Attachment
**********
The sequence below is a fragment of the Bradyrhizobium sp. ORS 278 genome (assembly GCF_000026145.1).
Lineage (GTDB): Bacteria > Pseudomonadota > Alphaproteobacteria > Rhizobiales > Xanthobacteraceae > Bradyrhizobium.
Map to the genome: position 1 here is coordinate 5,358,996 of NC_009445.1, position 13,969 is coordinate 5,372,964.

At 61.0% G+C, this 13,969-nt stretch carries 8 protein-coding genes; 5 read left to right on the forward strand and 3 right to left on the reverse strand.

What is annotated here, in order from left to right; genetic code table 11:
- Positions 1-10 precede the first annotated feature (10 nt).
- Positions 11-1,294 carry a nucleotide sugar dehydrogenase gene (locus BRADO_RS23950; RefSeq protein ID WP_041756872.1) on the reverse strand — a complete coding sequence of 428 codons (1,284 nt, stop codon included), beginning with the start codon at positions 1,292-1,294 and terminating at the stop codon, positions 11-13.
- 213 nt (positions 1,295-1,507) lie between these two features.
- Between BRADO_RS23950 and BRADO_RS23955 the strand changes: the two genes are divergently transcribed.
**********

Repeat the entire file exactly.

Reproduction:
The sequence below is a fragment of the Bradyrhizobium sp. ORS 278 genome (assembly GCF_000026145.1).
Lineage (GTDB): Bacteria > Pseudomonadota > Alphaproteobacteria > Rhizobiales > Xanthobacteraceae > Bradyrhizobium.
Map to the genome: position 1 here is coordinate 5,358,996 of NC_009445.1, position 13,969 is coordinate 5,372,964.

At 61.0% G+C, this 13,969-nt stretch carries 8 protein-coding genes; 5 read left to right on the forward strand and 3 right to left on the reverse strand.

What is annotated here, in order from left to right; genetic code table 11:
- Positions 1-10 precede the first annotated feature (10 nt).
- Positions 11-1,294 carry a nucleotide sugar dehydrogenase gene (locus BRADO_RS23950; RefSeq protein ID WP_041756872.1) on the reverse strand — a complete coding sequence of 428 codons (1,284 nt, stop codon included), beginning with the start codon at positions 1,292-1,294 and terminating at the stop codon, positions 11-13.
- 213 nt (positions 1,295-1,507) lie between these two features.
- Between BRADO_RS23950 and BRADO_RS23955 the strand changes: the two genes are divergently transcribed.